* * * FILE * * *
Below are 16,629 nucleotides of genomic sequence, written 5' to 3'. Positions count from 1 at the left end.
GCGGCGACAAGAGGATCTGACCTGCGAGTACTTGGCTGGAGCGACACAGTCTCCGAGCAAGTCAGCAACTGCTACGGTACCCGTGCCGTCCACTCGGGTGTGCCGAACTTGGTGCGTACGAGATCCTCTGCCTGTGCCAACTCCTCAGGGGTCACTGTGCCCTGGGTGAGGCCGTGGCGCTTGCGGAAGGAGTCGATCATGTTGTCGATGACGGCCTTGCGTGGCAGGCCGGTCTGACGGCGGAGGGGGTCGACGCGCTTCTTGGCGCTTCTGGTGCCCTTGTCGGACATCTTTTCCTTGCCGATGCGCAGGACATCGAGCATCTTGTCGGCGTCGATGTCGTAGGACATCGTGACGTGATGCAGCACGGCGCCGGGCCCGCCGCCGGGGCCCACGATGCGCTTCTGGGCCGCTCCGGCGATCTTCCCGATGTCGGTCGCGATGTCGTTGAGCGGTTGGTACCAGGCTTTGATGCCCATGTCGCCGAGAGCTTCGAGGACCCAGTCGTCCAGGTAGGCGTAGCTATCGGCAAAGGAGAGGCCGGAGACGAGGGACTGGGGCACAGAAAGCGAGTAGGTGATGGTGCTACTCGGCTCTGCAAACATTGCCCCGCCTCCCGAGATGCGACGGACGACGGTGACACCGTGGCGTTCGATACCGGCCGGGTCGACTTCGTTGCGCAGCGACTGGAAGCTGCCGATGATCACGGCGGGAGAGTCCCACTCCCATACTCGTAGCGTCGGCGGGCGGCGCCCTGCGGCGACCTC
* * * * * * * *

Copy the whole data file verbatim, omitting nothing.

Below are 16,629 nucleotides of genomic sequence, written 5' to 3'. Positions count from 1 at the left end.
GCGGCGACAAGAGGATCTGACCTGCGAGTACTTGGCTGGAGCGACACAGTCTCCGAGCAAGTCAGCAACTGCTACGGTACCCGTGCCGTCCACTCGGGTGTGCCGAACTTGGTGCGTACGAGATCCTCTGCCTGTGCCAACTCCTCAGGGGTCACTGTGCCCTGGGTGAGGCCGTGGCGCTTGCGGAAGGAGTCGATCATGTTGTCGATGACGGCCTTGCGTGGCAGGCCGGTCTGACGGCGGAGGGGGTCGACGCGCTTCTTGGCGCTTCTGGTGCCCTTGTCGGACATCTTTTCCTTGCCGATGCGCAGGACATCGAGCATCTTGTCGGCGTCGATGTCGTAGGACATCGTGACGTGATGCAGCACGGCGCCGGGCCCGCCGCCGGGGCCCACGATGCGCTTCTGGGCCGCTCCGGCGATCTTCCCGATGTCGGTCGCGATGTCGTTGAGCGGTTGGTACCAGGCTTTGATGCCCATGTCGCCGAGAGCTTCGAGGACCCAGTCGTCCAGGTAGGCGTAGCTATCGGCAAAGGAGAGGCCGGAGACGAGGGACTGGGGCACAGAAAGCGAGTAGGTGATGGTGCTACTCGGCTCTGCAAACATTGCCCCGCCTCCCGAGATGCGACGGACGACGGTGACACCGTGGCGTTCGATACCGGCCGGGTCGACTTCGTTGCGCAGCGACTGGAAGCTGCCGATGATCACGGCGGGAGAGTCCCACTCCCATACTCGTAGCGTCGGCGGGCGGCGCCCTGCGGCGACCTC